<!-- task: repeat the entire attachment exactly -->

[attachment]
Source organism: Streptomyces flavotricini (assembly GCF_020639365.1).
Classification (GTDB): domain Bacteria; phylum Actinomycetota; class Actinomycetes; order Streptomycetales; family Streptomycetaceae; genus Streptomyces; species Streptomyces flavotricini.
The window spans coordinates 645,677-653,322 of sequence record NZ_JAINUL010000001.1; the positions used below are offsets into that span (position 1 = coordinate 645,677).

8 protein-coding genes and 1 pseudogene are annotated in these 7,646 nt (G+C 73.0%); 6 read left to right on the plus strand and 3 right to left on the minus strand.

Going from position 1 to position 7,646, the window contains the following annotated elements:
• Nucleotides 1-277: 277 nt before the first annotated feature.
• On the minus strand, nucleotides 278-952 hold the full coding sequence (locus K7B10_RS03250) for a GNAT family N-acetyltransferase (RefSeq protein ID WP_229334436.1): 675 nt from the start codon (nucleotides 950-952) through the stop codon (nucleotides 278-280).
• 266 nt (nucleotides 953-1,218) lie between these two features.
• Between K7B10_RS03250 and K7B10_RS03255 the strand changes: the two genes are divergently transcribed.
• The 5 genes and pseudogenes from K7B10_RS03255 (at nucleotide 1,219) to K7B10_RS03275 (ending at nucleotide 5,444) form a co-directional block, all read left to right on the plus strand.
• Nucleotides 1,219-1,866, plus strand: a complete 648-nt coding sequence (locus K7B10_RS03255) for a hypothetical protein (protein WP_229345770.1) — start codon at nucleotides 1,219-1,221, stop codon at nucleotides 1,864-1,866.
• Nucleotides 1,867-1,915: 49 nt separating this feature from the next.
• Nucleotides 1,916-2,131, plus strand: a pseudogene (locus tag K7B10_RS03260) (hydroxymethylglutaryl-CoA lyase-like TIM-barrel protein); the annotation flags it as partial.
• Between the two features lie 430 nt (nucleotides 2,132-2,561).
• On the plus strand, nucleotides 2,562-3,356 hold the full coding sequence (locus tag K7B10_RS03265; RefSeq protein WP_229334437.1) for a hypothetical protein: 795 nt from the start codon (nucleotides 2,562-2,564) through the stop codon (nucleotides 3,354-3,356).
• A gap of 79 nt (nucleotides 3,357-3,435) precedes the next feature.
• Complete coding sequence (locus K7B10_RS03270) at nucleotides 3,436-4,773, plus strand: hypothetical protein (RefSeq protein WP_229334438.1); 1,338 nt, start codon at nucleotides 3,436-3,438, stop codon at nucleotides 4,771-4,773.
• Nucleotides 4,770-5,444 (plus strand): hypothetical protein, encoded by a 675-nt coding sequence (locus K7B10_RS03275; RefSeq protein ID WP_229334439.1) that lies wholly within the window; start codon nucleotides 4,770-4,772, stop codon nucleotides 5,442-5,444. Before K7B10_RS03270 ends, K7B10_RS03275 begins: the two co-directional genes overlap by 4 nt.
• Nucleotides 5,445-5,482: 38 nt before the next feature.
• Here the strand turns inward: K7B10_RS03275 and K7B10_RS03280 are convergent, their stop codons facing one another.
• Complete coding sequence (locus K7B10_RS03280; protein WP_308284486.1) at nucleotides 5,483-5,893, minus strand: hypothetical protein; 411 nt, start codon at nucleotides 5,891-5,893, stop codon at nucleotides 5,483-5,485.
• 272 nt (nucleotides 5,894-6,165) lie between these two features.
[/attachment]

Source organism: Streptomyces flavotricini (assembly GCF_020639365.1).
Classification (GTDB): domain Bacteria; phylum Actinomycetota; class Actinomycetes; order Streptomycetales; family Streptomycetaceae; genus Streptomyces; species Streptomyces flavotricini.
The window spans coordinates 645,677-653,322 of sequence record NZ_JAINUL010000001.1; the positions used below are offsets into that span (position 1 = coordinate 645,677).

8 protein-coding genes and 1 pseudogene are annotated in these 7,646 nt (G+C 73.0%); 6 read left to right on the plus strand and 3 right to left on the minus strand.

Going from position 1 to position 7,646, the window contains the following annotated elements:
• Nucleotides 1-277: 277 nt before the first annotated feature.
• On the minus strand, nucleotides 278-952 hold the full coding sequence (locus K7B10_RS03250) for a GNAT family N-acetyltransferase (RefSeq protein ID WP_229334436.1): 675 nt from the start codon (nucleotides 950-952) through the stop codon (nucleotides 278-280).
• 266 nt (nucleotides 953-1,218) lie between these two features.
• Between K7B10_RS03250 and K7B10_RS03255 the strand changes: the two genes are divergently transcribed.
• The 5 genes and pseudogenes from K7B10_RS03255 (at nucleotide 1,219) to K7B10_RS03275 (ending at nucleotide 5,444) form a co-directional block, all read left to right on the plus strand.
• Nucleotides 1,219-1,866, plus strand: a complete 648-nt coding sequence (locus K7B10_RS03255) for a hypothetical protein (protein WP_229345770.1) — start codon at nucleotides 1,219-1,221, stop codon at nucleotides 1,864-1,866.
• Nucleotides 1,867-1,915: 49 nt separating this feature from the next.
• Nucleotides 1,916-2,131, plus strand: a pseudogene (locus tag K7B10_RS03260) (hydroxymethylglutaryl-CoA lyase-like TIM-barrel protein); the annotation flags it as partial.
• Between the two features lie 430 nt (nucleotides 2,132-2,561).
• On the plus strand, nucleotides 2,562-3,356 hold the full coding sequence (locus tag K7B10_RS03265; RefSeq protein WP_229334437.1) for a hypothetical protein: 795 nt from the start codon (nucleotides 2,562-2,564) through the stop codon (nucleotides 3,354-3,356).
• A gap of 79 nt (nucleotides 3,357-3,435) precedes the next feature.
• Complete coding sequence (locus K7B10_RS03270) at nucleotides 3,436-4,773, plus strand: hypothetical protein (RefSeq protein WP_229334438.1); 1,338 nt, start codon at nucleotides 3,436-3,438, stop codon at nucleotides 4,771-4,773.
• Nucleotides 4,770-5,444 (plus strand): hypothetical protein, encoded by a 675-nt coding sequence (locus K7B10_RS03275; RefSeq protein ID WP_229334439.1) that lies wholly within the window; start codon nucleotides 4,770-4,772, stop codon nucleotides 5,442-5,444. Before K7B10_RS03270 ends, K7B10_RS03275 begins: the two co-directional genes overlap by 4 nt.
• Nucleotides 5,445-5,482: 38 nt before the next feature.
• Here the strand turns inward: K7B10_RS03275 and K7B10_RS03280 are convergent, their stop codons facing one another.
• Complete coding sequence (locus K7B10_RS03280; protein WP_308284486.1) at nucleotides 5,483-5,893, minus strand: hypothetical protein; 411 nt, start codon at nucleotides 5,891-5,893, stop codon at nucleotides 5,483-5,485.
• 272 nt (nucleotides 5,894-6,165) lie between these two features.